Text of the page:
There are no real surprises with the Facebook button. It’s identical to the one on the HTC Salsa, which is welcome, since that also means it’s not remotely obtrusive. Letting the side down however are the call and hang up buttons, needlessly thin keys wasting the space around them – it would be easier to deal with calls on screen.
The 480×320 resolution gives the HTC ChaCha display almost unparalleled crispness. That’s as far as the compliments go however: it’s only so sharp because it’s so damn small.
While you don’t have to type on the screen, thanks to that rather obvious keyboard, it’s small enough to make zooming in and out of web pages a bit of a chore if you have man paws. As for seeing more than a couple of notifications on screen at one time in the drop down task bar? No chance.
The distressing thing is that it feels like it didn’t need to be. There’s acres of space between the screen and the keyboard, with the four capacitive Android buttons (Home, menu, back and search) hogging far too much space. Say what you will about RIM’s BlackBerry OS, the screens on its QWERTY BlackBerrys take up a much great proportion of their front face. HTC would have done well to ditch the call and reject buttons completely, and make the screen larger.
The good news is the HTC ChaCha’s screen is very visible in direct sunlight, unlike most Android phone panels, even if viewing angles are shallow.
If you still don’t know about Android, really, where you have you been? Get yourself over to our Google Nexus S review for the basics on the latest version, Android 2.3 (it’s awesome), then head back here.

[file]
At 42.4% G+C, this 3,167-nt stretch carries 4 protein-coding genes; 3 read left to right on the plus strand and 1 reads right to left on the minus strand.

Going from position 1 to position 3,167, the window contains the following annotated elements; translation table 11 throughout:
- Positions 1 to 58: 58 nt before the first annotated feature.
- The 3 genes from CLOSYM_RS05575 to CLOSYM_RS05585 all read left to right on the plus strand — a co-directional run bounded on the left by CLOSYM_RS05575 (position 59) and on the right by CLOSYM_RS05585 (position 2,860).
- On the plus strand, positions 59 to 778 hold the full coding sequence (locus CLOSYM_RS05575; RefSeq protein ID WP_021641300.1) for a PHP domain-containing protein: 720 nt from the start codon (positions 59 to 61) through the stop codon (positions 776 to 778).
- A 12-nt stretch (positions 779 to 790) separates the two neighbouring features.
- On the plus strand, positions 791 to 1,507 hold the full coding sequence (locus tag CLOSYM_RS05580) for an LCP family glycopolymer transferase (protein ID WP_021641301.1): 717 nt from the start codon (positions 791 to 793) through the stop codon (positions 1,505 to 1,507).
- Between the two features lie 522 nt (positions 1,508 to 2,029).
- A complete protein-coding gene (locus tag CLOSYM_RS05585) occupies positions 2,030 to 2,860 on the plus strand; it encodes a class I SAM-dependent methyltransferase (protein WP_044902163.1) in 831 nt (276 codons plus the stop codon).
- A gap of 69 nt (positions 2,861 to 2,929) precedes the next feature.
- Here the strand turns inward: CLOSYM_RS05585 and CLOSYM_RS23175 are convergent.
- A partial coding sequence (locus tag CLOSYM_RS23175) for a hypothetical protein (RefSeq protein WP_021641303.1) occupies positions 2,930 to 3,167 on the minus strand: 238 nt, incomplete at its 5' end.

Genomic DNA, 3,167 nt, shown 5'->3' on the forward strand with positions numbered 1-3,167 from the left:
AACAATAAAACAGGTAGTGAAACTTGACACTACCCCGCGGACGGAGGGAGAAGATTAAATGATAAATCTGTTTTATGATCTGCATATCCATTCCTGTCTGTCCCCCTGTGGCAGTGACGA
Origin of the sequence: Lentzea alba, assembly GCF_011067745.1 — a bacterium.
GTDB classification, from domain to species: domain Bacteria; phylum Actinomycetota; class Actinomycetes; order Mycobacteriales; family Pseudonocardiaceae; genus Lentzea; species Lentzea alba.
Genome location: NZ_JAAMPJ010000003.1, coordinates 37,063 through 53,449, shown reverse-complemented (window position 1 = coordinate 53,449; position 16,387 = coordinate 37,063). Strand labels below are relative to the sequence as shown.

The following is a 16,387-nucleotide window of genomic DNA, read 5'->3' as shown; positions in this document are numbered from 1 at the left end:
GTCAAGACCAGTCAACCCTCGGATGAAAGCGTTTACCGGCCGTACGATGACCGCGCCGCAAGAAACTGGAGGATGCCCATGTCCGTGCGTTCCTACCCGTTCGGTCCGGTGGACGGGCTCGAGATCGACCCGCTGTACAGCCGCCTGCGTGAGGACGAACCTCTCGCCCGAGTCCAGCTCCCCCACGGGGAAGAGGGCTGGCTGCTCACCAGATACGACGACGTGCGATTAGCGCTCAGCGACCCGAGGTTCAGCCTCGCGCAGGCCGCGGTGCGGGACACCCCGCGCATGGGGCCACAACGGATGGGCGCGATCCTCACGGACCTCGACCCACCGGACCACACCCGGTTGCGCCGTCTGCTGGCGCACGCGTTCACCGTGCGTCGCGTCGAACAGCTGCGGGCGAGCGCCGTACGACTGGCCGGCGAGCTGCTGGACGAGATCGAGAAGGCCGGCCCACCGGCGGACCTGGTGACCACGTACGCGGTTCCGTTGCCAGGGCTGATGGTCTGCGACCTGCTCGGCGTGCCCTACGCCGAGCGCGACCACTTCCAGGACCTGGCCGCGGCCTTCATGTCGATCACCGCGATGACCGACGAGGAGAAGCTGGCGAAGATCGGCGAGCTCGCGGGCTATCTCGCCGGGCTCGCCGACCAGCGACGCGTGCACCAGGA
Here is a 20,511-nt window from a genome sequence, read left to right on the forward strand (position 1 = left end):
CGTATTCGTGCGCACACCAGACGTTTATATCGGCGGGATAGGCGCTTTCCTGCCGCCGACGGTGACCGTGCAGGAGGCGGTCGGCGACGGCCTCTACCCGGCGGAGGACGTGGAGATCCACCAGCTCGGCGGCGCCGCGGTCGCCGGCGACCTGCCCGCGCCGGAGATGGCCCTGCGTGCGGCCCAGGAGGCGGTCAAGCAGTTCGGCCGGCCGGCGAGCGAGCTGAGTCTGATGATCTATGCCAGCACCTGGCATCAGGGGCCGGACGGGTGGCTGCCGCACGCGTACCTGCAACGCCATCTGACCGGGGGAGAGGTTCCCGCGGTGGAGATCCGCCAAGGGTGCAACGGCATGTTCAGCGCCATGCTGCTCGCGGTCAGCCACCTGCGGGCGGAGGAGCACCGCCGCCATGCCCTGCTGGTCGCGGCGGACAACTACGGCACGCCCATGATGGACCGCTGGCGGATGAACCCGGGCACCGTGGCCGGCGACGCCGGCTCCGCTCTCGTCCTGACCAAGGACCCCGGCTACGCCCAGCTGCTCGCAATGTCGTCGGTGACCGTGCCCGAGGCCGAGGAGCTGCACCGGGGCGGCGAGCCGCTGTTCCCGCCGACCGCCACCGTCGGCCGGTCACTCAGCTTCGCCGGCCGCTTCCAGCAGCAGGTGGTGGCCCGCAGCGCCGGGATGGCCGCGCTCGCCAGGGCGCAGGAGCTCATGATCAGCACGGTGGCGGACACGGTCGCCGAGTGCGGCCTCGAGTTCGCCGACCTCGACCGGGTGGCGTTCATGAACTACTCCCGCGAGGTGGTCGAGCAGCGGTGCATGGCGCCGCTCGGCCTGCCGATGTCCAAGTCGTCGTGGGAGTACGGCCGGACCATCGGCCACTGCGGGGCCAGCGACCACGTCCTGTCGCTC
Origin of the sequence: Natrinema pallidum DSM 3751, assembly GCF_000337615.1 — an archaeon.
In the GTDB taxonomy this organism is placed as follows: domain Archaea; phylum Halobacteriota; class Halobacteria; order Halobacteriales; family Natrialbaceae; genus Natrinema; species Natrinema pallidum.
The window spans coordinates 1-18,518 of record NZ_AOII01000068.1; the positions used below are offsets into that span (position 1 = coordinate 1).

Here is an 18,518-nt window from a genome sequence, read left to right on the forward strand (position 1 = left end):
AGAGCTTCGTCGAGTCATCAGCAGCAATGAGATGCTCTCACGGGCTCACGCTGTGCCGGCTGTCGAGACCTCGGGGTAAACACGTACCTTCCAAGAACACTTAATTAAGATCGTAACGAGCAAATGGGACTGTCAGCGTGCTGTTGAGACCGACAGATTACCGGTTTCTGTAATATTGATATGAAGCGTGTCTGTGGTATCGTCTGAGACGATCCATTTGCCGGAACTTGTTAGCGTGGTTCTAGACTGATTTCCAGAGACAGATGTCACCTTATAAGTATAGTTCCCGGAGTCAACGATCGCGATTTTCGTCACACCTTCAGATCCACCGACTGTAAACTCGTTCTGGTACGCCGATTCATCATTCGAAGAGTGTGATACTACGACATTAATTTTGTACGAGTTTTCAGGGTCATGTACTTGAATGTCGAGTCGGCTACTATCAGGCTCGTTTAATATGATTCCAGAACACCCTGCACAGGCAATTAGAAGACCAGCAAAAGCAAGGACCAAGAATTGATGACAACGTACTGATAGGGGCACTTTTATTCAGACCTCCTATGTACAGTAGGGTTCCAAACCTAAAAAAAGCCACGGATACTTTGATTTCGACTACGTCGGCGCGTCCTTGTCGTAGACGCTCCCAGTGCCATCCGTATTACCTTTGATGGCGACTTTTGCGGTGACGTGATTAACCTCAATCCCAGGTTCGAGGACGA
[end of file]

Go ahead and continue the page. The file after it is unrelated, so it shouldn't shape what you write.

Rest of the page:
Like the HTC Salsa, HTC ChaCha runs a modified version of Android 2.3, with HTC’s “Sense” user interface plastered over the top. It’s been slightly adjust for the wider screen ratio, so you only get five homescreens instead of seven, but it’s plenty to be getting on with, and you can still squeeze plenty of shortcuts and widgets into each.
All your standard apps run (though not Adobe Flash in this case, we’re sorry to say), but you get extra Facebook and Twitter integration with your phonebook contacts, and HTC’s extra apps and widgets.
These aren’t gimmicks however, but tremendously useful. HTC’s Facebook Chat homescreen applet comes into its own on the HTC ChaCha: being able to see who you can talk to you from your homescreen is incredibly convenient, and combined with the keyboard makes for an instant messaging service to rival BlackBerry Messenger.
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Then there’s the Facebook button. It glows whenever you can share something, and can trigger a Facebook Places check-in with a simple long press. This is questionably useful for MP3s (it just shares Amazon links so others can purchase it), but ace for sharing web pages, images and video.